Martin O'Neill open to calling on Ireland U17 international Troy Parrott
Republic of Ireland manager Martin O'Neill has said that he would be open to calling on promising Tottenham forward Troy Parrottt.
Parrott took a major step forward in his burgeoning career last month when he signed his first professional contract with Spurs after impressing with the club's underage sides.
The 16-year-old starred for Ireland at the UEFA European Under-17 Championship in May and scored three goals in four games for his country before Colin O'Brien's side were cruelly dumped from the tournament's quarter-final stages after a 5-4 penalty shootout loss against the Netherlands in Chesterfield.
The Dubliner has been touted as one of the city's best prospects in sometime and O'Neill revealed that he's already on the radar for the senior team.
"Pat Jennings [O'Neill's former Northern Ireland team-mate] was telling me Troy does come up occasionally and train with the first team and they've all been pretty impressed with his attitude," O'Neill told RTÉ Sport's Tony O'Donoghue.
"If someone 16, 17, 18 years of age, who you feel is absolutely ready and is good enough and if you're choices are limited, and he's making great progress, I would see no problem in [calling him up].
"I just think there is a little time for development and I don't think, unless it's a League Cup game, that Troy will be involved with Tottenham at senior level for the foreseeable future.
"But it'd be nice to know that he thinks there is a chance of that happening and, more importantly, that the coaching staff think there's a chance of that happening.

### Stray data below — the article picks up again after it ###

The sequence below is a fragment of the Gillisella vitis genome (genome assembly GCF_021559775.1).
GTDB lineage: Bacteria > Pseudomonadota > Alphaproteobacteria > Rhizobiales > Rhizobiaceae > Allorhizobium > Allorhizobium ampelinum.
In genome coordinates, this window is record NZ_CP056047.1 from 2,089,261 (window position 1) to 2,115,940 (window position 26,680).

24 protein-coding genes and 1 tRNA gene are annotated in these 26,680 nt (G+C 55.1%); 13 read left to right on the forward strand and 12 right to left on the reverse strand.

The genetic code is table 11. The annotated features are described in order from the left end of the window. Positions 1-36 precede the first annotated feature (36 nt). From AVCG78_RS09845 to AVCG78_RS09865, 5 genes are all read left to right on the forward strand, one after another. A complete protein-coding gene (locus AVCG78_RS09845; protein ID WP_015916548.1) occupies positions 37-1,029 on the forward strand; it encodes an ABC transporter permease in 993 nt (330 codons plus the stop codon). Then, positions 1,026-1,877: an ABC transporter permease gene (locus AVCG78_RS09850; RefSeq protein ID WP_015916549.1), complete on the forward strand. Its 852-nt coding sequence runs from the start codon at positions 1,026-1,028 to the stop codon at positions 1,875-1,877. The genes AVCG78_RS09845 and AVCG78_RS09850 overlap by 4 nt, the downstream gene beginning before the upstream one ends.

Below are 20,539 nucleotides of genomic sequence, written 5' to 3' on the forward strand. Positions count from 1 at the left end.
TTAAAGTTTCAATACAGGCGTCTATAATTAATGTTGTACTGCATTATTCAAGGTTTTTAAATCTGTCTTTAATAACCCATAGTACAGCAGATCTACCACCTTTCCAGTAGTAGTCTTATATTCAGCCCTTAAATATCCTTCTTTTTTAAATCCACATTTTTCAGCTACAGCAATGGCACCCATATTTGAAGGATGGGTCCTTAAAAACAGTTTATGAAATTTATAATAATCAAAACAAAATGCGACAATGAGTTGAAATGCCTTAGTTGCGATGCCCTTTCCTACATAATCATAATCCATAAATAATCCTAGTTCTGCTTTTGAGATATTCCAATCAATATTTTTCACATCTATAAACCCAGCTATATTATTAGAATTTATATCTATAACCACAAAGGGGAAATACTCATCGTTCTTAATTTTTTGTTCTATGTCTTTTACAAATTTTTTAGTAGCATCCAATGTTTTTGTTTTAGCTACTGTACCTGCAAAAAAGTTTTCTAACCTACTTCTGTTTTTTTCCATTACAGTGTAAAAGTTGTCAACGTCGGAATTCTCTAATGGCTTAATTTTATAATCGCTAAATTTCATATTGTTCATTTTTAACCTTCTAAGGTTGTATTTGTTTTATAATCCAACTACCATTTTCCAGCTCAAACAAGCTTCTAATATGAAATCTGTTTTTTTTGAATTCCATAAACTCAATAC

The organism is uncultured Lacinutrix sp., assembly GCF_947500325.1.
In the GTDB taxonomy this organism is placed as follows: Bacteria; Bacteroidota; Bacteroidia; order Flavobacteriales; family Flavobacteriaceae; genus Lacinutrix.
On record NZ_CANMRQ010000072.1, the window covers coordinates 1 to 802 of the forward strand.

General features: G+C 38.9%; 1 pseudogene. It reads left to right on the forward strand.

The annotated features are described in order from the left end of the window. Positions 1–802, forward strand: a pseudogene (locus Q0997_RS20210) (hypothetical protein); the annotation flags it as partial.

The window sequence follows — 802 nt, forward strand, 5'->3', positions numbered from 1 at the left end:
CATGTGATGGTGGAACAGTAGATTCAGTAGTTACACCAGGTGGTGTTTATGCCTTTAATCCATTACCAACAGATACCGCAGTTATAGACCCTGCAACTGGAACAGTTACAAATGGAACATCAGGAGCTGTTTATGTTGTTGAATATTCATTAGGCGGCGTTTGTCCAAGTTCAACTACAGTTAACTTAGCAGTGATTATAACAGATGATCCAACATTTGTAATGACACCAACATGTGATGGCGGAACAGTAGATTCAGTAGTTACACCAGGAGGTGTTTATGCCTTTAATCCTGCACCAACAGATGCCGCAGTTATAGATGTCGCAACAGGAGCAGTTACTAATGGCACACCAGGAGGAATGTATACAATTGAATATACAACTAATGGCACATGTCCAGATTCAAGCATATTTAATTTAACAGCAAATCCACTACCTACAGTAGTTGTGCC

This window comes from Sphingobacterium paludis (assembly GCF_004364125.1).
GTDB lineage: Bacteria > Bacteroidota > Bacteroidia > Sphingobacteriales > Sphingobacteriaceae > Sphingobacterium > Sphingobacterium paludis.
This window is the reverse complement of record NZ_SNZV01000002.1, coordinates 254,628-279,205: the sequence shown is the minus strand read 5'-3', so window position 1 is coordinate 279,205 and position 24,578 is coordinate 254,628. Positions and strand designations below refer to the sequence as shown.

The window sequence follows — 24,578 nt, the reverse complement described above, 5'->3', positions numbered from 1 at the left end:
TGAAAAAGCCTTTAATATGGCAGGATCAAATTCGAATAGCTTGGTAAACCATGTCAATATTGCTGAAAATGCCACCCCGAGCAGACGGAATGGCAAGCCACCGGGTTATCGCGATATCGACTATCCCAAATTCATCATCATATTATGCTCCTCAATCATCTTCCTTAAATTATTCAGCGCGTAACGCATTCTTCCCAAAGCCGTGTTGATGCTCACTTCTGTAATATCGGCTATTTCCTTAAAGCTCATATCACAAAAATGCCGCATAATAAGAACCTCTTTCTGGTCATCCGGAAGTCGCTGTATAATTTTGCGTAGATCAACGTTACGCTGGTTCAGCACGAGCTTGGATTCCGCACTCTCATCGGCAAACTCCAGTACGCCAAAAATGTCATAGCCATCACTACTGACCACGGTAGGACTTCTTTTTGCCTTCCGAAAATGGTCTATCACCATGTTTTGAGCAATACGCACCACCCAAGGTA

"If you're to listen to Pat, he's really well thought of. It's great to see. I wouldn't be averse to [taking a punt on Parrott]. He might just need a wee bit more honing at this moment."
Belvedere F.C. Director of Football Affairs Vincent Butler hailed Parrott as 'the best prospect' to come out of the capital since Ireland's all-time leading goalscorer Robbie Keane.
"I think he realised himself that he had good potential and that he should knuckle down and work on it," said Butler, who has been involved with Belvedere and inner city football in Dublin since 1960.
"He has done that to be fair. He's very well liked over in Spurs, people that deal with him over there are very pleased with him, they like him and they want him to do well.
"But you just don't know in football what can happen but in my opinion he is probably the best prospect around for a number of years. I'd say since Robbie Keane perhaps.
"It's hard to say. I wouldn't like to put him up too high on a pedestal because sometimes it doesn't work out. They can be affected by it and anything can happen. There's injury, expectation, but we'd be quietly confident that he'll succeed."